Monday, 20 October 2008

A free workshop looking at creative writing and community consultation

UrbanWords has teamed up with Create KX to deliver a workshop exploring how creative writers can contribute to the process of consultation. The session is free, but you need to book. Details below:

What Do You Think?
A community/ an organisation/ a place can be seen as a tapestry of stories, each thread essential and compelling.
The space to write down, savour and enjoy these words enables communication and sparks passion.
We all know the pen is mightier than the sword, but can creative writing ensure successful consultation? Can writers provide a vital role aiding regeneration?
Join us for a stimulating workshop on using literature and creative writing as part of the consultation process for change and urban renewal.
The workshop will delivered by UrbanWords ( and poet, Aoife Mannix (
3.30-5.30pm, Wednesday 19th November
The School of Life, 70 Marchmont Street, London WC1N 1AB
Free, but booking essential. Email to book your place.

Friday, 17 October 2008

BS1 Project - exhibition in Bristol 24th - 30th October

A week long exhibition at 94-96 Horsefair, Bristol, marks the culmination of BS1, a series of temporary art commissions responding to the creation of Cabot Circus, a new retail centre for the city.
UrbanWords worked with the artist Neville Gabie, and Insite Arts, to commission Donna Daley-Clarke to respond to the site. She has written 3 stories, Dirt, Stone and Glass, which will be available at the exhibition and soon up on the project website.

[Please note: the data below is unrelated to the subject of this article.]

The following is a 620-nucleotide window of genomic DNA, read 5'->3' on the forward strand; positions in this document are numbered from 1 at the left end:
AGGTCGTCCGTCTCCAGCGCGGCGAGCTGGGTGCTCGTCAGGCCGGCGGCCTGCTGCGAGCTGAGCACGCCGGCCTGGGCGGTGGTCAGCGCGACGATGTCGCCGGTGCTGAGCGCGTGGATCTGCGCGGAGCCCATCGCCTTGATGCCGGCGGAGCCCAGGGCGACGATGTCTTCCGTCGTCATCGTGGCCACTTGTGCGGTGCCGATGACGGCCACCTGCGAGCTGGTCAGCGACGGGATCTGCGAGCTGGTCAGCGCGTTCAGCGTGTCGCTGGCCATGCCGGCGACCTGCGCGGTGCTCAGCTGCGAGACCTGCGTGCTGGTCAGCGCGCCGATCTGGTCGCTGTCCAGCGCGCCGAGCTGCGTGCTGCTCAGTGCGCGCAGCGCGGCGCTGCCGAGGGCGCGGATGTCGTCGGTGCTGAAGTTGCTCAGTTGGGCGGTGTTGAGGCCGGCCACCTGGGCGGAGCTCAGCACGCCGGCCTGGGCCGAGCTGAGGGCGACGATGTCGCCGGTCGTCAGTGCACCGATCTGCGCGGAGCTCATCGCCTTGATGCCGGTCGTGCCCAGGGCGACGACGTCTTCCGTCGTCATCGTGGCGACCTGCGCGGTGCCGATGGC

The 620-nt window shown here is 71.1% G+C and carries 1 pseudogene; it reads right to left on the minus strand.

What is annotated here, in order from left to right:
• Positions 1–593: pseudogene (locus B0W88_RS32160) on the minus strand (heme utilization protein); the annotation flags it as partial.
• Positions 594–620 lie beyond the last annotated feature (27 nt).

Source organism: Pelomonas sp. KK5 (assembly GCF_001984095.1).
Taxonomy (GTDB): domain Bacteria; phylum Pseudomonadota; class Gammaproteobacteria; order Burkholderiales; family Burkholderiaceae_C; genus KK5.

There's an opening evening on Thursday 23rd October, 5.00-9.00pm, and the exhibition's open 24th-30th, 11.00am - 5.00pm. Click here to go to a flyer for the event.

Monday, 13 October 2008

Playing In Urban Places - transcript up on site

You can now download a transcript of the paper I gave at Playing in Urban Places at Leeds Metropolitan University on 3rd October from A Place For Words.

Just to blow my own trumpet for a moment, some unsolicited emails after the event:
"I wanted to say how much we enjoyed your presentation, it was brilliant, interesting and inspiring"
"I really enjoyed your talk "

I'd be interested to hear what anybody thinks about it...

Wednesday, 8 October 2008

Playing in Urban Places

I spoke at Playing in Urban Places: a seminar, organised by Leeds Metropolitan University Gallery and Theatre last week. I will be posting a downloadable transcript of my paper on the A Place For Words site shortly - I'll post a note to tell you when it's up.

It was a really interesting day. Lots of interesting ideas and questions, plus we got to make dens, and play with lego!

Quentin Stevens, from the Bartlett, gave a key note about playing in urban places, which resonated with a lot of the things I've been thinking about recently.
Play is crucial, I think, in exploring and developing our relationship with place. It seems to me that play - seen as 'normal' for children, and 'transgressive' for adults - is key to achieving a sense of ownership and agency over a place. Quentin Stevens talked about areas where play takes place: paths, intersections, boundaries, thresholds and where there are props. This made me think about the work Snug and Outdoor have done around play and narrative, using concepts from narrative analysis (about paths, thresholds, obstacles, destinations, sanctuaries, arenas) and relating those to the design of play-spaces. Can we make a jump from this to the wider field of urban design and start to design in the possibilities for new narratives?